(If you can’t read it embedded above, here’s a PDF version.) We believe these are the two Douglas firs at issue (visible toward the upper left of the top photo – the trees between them and the excavator are not part of the site):
Documents related to the appeal are linked on this page of the website for the city Hearing Examiner, whose chambers on the 40th floor of the city Municipal Tower downtown will be the location of the hearing at 1 pm January 13th.
Should the issue of improving safety on 35th SW also take into consideration the proliferation of signs at some businesses? An attendee at Tuesday night’s Westwood-Roxhill-Arbor Heights Community Council meeting brought that up, according to meeting notes from co-chair Joe Szilagyi. And from pre-scheduled agenda items, what he describes as “a rolling discussion about the Mayor’s Housing Affordability and Livability Agenda and future growth impacts on the Westwood/Highland Park Urban Village” yielded a dozen discussion points.
— WWRHAH Council (@WWRHAH) December 3, 2014
See those points, and the rest of the meeting notes, here. Next WWRHAH meeting: 6:15 pm January 6th, Southwest Branch Library.
1:36 AM: Police and fire are rushing to the 3700 block of SW 106th (map) in Arbor Heights for a report of a man with a gunshot wound to his arm. It’s not known yet if it was accidental.
1:59 AM: The patient, a man said to be around 30, has been taken to Harborview Medical Center. Our crew is just back from the scene. Police there are still sorting it out but believe it was accidental and aren’t seeking any suspects at this point.
11:45 AM: We don’t have followup information from SPD yet, but we did check with SFD regarding the victim’s last known condition – “stable,” we’re told.
It’s been spotlighted on the SDOT website … it was brought up at this month’s Westwood-Roxhill-Arbor Heights Community Council meeting … and we’ve received a nudge from the city about it: If you have anything to say to the city about the microsurfacing work on Arbor Heights this past summer, please take a few minutes and answer this online survey – which also gets into the broader topic of microsurfacing vs. chip seal vs. full road replacement (and even sidewalks).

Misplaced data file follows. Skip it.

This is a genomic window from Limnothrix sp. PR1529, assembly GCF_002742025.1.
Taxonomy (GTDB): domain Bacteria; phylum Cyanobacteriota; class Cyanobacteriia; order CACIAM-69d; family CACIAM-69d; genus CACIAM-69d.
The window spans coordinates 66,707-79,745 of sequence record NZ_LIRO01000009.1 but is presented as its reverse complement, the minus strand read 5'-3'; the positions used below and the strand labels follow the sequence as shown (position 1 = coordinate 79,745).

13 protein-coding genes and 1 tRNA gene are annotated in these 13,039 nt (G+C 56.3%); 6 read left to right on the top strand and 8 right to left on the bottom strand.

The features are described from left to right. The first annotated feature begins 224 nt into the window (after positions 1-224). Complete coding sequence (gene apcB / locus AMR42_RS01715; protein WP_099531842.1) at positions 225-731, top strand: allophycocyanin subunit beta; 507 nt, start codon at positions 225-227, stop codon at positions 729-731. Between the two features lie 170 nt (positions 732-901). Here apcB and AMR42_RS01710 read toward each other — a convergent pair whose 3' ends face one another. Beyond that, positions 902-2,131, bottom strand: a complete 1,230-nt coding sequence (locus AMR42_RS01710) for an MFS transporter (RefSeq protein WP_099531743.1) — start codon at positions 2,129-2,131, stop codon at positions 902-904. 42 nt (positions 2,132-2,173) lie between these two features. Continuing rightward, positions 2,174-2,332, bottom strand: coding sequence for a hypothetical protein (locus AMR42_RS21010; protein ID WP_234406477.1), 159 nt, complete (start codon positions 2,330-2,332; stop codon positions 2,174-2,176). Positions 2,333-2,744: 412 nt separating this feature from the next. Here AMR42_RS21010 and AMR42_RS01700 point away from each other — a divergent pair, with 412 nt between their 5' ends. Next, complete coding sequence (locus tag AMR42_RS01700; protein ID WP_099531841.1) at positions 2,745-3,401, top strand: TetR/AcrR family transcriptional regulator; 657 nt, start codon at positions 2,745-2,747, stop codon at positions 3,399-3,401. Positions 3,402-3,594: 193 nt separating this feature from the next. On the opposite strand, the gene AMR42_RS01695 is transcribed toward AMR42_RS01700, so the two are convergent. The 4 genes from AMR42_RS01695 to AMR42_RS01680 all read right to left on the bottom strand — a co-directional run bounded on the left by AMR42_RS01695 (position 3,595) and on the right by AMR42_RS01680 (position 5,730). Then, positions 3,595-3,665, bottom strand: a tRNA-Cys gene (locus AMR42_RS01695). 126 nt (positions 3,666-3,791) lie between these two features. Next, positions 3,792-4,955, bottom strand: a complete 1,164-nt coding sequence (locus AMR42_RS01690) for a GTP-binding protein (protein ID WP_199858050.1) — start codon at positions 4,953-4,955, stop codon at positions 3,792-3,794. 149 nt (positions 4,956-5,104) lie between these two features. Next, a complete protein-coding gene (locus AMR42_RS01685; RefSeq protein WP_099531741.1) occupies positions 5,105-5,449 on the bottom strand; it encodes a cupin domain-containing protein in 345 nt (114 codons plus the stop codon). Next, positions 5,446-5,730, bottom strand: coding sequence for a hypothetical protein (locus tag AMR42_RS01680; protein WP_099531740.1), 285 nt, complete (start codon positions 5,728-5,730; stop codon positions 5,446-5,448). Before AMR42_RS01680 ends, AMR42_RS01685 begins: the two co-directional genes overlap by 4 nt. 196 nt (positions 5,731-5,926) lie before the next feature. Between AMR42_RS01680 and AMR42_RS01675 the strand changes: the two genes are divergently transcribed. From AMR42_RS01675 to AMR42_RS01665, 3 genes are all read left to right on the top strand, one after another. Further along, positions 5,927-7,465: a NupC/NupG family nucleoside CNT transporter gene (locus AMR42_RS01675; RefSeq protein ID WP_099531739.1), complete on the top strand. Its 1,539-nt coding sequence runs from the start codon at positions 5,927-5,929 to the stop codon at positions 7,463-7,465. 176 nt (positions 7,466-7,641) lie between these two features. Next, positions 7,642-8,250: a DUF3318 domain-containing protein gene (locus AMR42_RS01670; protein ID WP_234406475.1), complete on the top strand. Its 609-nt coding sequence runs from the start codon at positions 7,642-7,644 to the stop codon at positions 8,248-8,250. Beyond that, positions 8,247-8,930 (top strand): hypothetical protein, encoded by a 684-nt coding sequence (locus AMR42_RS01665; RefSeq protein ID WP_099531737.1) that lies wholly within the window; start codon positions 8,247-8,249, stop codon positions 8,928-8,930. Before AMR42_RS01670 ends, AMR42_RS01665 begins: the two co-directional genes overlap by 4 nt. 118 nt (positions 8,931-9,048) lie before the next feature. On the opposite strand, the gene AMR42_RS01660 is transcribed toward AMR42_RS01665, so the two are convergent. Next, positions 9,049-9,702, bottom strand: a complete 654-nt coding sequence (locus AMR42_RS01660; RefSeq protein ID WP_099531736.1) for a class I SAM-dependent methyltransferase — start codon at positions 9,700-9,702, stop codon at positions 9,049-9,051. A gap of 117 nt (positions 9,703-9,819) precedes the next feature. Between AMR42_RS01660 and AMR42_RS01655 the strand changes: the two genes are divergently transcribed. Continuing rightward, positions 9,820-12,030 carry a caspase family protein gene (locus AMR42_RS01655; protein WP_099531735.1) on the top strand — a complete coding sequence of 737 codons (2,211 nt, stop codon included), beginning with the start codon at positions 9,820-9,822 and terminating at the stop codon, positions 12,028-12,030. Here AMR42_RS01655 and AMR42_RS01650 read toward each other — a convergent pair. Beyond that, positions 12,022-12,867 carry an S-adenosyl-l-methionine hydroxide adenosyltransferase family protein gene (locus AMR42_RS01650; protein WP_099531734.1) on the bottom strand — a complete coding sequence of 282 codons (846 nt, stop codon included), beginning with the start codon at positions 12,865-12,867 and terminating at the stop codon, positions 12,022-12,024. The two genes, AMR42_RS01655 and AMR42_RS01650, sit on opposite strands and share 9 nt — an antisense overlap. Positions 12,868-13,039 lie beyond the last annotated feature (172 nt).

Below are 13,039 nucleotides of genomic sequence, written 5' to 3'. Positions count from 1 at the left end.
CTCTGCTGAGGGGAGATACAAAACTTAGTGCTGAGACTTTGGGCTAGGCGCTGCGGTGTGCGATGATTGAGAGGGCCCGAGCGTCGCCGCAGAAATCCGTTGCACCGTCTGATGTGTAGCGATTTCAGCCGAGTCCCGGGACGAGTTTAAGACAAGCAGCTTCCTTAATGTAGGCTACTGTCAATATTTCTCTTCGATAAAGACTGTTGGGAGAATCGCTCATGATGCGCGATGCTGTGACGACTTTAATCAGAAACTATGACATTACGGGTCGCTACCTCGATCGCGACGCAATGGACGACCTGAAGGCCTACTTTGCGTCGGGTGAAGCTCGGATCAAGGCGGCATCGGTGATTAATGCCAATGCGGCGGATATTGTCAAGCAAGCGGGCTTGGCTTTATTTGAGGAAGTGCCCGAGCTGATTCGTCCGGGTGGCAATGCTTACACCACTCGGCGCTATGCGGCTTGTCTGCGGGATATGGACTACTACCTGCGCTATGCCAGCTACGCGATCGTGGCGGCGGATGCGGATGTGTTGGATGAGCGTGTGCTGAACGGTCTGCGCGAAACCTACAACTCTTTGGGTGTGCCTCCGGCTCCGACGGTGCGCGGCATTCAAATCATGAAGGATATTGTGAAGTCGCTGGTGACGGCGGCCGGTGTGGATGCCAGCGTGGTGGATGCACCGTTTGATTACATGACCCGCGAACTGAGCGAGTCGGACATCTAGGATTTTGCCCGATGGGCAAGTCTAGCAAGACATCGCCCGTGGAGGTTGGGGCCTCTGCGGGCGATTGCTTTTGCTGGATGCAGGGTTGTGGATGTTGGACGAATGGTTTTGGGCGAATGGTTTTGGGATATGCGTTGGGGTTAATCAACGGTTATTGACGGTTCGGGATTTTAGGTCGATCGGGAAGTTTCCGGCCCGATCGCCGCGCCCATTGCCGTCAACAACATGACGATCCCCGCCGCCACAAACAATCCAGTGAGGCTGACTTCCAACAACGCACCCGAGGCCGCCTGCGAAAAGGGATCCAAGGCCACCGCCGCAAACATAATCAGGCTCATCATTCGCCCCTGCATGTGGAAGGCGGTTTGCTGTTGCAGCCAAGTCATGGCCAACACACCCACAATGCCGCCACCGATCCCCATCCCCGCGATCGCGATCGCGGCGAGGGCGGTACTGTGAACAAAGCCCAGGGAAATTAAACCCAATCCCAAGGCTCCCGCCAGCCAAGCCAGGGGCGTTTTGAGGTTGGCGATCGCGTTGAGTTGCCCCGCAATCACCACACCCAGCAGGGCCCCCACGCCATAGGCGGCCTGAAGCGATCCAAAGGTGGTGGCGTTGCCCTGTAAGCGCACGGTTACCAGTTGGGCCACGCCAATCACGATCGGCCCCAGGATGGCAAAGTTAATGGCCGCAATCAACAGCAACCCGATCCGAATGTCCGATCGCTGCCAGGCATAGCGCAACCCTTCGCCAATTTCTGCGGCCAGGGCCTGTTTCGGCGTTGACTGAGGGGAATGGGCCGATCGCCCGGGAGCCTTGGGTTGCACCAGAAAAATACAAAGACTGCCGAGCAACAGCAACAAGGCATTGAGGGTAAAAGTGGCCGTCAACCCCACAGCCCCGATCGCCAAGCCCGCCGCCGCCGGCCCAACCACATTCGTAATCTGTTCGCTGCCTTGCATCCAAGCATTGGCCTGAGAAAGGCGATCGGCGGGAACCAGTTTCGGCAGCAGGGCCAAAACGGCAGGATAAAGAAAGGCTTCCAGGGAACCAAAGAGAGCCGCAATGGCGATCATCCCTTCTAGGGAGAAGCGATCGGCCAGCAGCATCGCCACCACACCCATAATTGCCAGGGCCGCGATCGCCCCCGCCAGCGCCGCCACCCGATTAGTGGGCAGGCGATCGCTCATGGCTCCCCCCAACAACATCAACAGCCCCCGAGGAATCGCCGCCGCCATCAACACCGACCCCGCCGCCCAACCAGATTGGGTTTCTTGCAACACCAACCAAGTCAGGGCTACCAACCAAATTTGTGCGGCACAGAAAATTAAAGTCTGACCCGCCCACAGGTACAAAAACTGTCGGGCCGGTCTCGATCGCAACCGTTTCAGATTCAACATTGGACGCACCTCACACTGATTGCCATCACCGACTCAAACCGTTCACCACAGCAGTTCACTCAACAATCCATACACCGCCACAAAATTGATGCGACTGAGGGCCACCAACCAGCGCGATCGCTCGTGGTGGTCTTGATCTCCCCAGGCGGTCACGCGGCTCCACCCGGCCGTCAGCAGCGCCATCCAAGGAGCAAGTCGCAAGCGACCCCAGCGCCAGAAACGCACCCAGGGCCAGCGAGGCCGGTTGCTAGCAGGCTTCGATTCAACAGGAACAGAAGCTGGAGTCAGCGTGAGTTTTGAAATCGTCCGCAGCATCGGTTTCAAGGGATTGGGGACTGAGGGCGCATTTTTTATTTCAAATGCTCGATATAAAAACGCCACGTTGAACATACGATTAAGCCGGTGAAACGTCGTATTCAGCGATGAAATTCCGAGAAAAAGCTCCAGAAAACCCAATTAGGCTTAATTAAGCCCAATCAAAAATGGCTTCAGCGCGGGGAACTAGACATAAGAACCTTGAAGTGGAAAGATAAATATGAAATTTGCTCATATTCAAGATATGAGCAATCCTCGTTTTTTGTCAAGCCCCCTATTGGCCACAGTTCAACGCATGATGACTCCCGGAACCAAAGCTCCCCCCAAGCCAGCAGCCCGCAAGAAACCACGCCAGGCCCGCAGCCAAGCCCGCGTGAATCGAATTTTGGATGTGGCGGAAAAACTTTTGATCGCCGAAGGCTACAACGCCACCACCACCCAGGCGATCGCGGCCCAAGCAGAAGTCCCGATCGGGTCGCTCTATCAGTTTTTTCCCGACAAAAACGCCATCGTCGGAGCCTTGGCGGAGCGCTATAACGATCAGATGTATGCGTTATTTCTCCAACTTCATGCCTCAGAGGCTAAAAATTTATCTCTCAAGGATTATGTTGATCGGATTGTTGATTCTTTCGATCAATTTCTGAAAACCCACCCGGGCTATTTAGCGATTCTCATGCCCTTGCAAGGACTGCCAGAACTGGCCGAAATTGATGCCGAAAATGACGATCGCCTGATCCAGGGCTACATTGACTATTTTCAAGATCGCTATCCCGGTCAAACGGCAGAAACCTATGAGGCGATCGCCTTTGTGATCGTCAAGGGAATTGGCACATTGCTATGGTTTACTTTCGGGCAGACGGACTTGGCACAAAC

Two West Seattle Crime Watch notes tonight:
FAUNTLEROY SEARCH: Many were wondering about the police presence in Fauntleroy, near Lincoln Park and the ferry dock, since late afternoon. Officers told us they were looking for a “felony warrant suspect” who had been seen in the area, near the bus stop by the dock. No new incident/crime, apparently, but this was someone they were looking for. We don’t know whether they’ve found that suspect yet, and we don’t have details of the warrant.
PACKAGE THEFT: Fumiko in Arbor Heights (near 35th/100th) says she’s been hit by package thieves for the third and final time, and she’s just not going to get home deliveries any more. Her iPhone 6, delivered by UPS at 3:55 pm, was gone when she got home Thursday night and: “This is the third time an UPS or USPS delivered package went missing from my property (front porch and side door).”
Went out this morning to check on the three largest demolition sites working in West Seattle:
ARBOR HEIGHTS ELEMENTARY: At the Arbor Heights site, the buildings are now all gone. Teardown work here started the Friday before Labor Day, but didn’t really rev up for another week. Seattle Public Schools says work will stop down for much of the winter before the second phase, construction, begins. A decision is also pending on whether the new $42 million school will be built to 500 or 650 capacity. During the two-year construction period, AHES is sharing the Boren Building with K-5 STEM.
Now to the district’s other big WS project:
ON GENESEE HILL: The future home of the Schmitz Park Elementary program is now five weeks into the demolition phase. As shown in our photo, just a bit of the main building of the former Genesee Hill Elementary is still standing, toward the east side of the site. This school will be built for 650 students.
And on the private-development front:
‘THE WHITTAKER’ SITE UPDATE: Back on Wednesday, we reported on the start of abatement and demolition work at the site of West Seattle’s biggest current project, The Whittaker (4755 Fauntleroy Way SW). The work has focused so far on the middle section of the site, between 40th (above) and Fauntleroy – yesterday, that included the wooden building that was the original home of West Seattle Produce (which has long since moved across the street):
A project spokesperson tells us the major demolition work is likely still more than a week away. The site also holds a former auto dealership, former used-car lot, former gas station, and former funeral home. The mural on the side of the dealership is to be digitally re-created on a wall of the new development, which will have almost 400 apartments over street-level retail, plus almost 600 off-street parking spaces.